Saying that the disabled space in the Starbucks lot is misplaced and poorly marked, officials this month voided a $150 ticket issued to a woman who’d parked there. The Parking Commission during its Jan. 3 meeting voted 4-0 to void the ticket that Ashley Gonzalez received on Nov. 6 (a Monday). Gonzalez told members of the appointed body that she pulled into the lot in a panic because her mother fainted in the passenger seat.
Town officials this month upheld a $150 ticket issued to a Bedford, N.Y. woman who parked in a disabled space while running into a store downtown. During her Aug. 2 appeal hearing before the Parking Commission, [the woman] said she’d circled for about 25 minutes before finally pulling into a disabled space on Elm Street in order to return an item to the WAVE store on behalf of her daughter. “The only spot that was there was right in front of the store and it was a handicapped parking spot,” [the woman] said during the hearing, held at Town Hall and via videoconference. “I pulled in, turned my hazards on, left my car on and told my daughter to wait for me as I ran in.
Town officials this month voided a $30 ticket issued to a local man who recently switched back to commuting out of the New Canaan station after riding trains out of Noroton Heights for more than 10 years. In his written appeal letter to the Parking Commission, Ben Merrill noted that he’s “still getting used to the Pay-for-Parking program” in New Canaan. “In particular, two items are different,” Merrill said in the letter, discussed by the Commission at its March 1 meeting, held at Town Hall and via videoconference. “1. The Noroton Heights app has my license plate stored and the ticket checker just looks at that, there is no space number required, 2.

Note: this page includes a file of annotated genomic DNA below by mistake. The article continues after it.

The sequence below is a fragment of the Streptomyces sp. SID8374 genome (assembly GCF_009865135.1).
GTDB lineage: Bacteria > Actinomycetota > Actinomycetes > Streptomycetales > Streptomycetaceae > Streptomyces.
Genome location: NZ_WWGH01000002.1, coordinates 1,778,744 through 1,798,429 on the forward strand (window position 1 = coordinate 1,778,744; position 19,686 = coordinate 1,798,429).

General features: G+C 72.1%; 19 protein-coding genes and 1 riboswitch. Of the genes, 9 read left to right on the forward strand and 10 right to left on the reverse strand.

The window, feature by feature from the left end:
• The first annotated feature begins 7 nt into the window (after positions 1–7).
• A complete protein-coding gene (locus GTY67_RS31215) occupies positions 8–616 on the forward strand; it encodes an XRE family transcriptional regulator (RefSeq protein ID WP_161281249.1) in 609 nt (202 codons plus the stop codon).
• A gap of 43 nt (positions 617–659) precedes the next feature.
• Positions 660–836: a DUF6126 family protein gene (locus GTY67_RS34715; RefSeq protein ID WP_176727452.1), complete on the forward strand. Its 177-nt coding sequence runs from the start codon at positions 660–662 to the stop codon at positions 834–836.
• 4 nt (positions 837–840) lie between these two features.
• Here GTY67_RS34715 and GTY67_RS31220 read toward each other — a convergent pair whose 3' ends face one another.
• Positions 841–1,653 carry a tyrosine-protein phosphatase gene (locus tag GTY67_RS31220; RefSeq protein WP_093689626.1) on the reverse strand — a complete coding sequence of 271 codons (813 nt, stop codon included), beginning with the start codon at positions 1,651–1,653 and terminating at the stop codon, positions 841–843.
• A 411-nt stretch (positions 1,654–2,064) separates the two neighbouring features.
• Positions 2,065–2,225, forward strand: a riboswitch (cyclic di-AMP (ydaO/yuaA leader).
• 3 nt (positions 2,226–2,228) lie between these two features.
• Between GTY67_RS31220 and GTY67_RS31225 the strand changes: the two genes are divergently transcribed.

Saying it had been a long time since parking enforcement officers issued their last verbal warning to her, town officials last week voided a $25 ticket issued to a woman who overstayed her time on Elm Street.
Under New Canaan’s parking regulations, motorists approaching what is now a 2-hour time limit for the free spaces downtown cannot simply move their vehicle to a different area of the same street to reset that timer. If someone is not aware of the rule, “we try to educate them, usually the first ticket around, because it is not posted anywhere other than in the town ordinance,” according to Parking Manager Stacy Miltenberg. Yet in the case of Lara Tiramani of Bridgeport, she was made aware of that when she similarly overstayed a space in 2016, Miltenberg said during the Dec. 8 regular meeting of the Parking Commissioner. Tucker Murphy, administrative officer for the town and a guest at the meeting, said the purpose of the rule is to ensure the free spaces serve those who wish to patronize downtown business and restaurants rather than those who work in those places.
Demand for commuter parking lots near the Metro-North Railroad line is still in flux and remains low overall compared to pre-COVID figures, officials say, as New Canaan residents try to figure out whether it makes sense to purchase an annual permit or use daily pay spaces as needed. On a given Tuesday, Wednesday or Thursday, lots such as the Lumberyard downtown are at least two-thirds full—less so on Mondays and Fridays, according to Parking Manager Stacy Miltenberg. Yet renewals for permits are down this year as increasing number of permit-holders ask to be listed on a “deferral list” that allows them to put off a decision until next summer, Miltenberg told members of the Parking Commission at their regular meeting last week. It’s unclear “how often people are commuting,” Miltenberg said at the Oct. 6 meeting, held via videoconference.